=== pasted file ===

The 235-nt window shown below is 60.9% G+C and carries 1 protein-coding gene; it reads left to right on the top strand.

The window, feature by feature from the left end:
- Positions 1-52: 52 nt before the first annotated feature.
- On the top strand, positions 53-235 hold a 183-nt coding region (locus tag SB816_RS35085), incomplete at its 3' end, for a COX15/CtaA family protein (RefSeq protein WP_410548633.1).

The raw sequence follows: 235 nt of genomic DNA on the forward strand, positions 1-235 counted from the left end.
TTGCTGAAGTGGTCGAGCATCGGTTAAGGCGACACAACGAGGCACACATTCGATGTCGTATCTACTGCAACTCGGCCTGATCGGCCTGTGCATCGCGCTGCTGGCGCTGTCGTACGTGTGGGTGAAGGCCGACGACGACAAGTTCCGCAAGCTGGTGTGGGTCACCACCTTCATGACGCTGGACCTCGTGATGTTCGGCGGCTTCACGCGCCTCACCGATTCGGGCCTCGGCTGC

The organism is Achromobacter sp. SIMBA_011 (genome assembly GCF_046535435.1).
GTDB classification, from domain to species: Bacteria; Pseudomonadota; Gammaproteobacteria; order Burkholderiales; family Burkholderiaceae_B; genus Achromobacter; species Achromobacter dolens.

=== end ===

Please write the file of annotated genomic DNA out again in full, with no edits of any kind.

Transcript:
The 235-nt window shown below is 60.9% G+C and carries 1 protein-coding gene; it reads left to right on the top strand.

The window, feature by feature from the left end:
- Positions 1-52: 52 nt before the first annotated feature.
- On the top strand, positions 53-235 hold a 183-nt coding region (locus tag SB816_RS35085), incomplete at its 3' end, for a COX15/CtaA family protein (RefSeq protein WP_410548633.1).

The raw sequence follows: 235 nt of genomic DNA on the forward strand, positions 1-235 counted from the left end.
TTGCTGAAGTGGTCGAGCATCGGTTAAGGCGACACAACGAGGCACACATTCGATGTCGTATCTACTGCAACTCGGCCTGATCGGCCTGTGCATCGCGCTGCTGGCGCTGTCGTACGTGTGGGTGAAGGCCGACGACGACAAGTTCCGCAAGCTGGTGTGGGTCACCACCTTCATGACGCTGGACCTCGTGATGTTCGGCGGCTTCACGCGCCTCACCGATTCGGGCCTCGGCTGC

The organism is Achromobacter sp. SIMBA_011 (genome assembly GCF_046535435.1).
GTDB classification, from domain to species: Bacteria; Pseudomonadota; Gammaproteobacteria; order Burkholderiales; family Burkholderiaceae_B; genus Achromobacter; species Achromobacter dolens.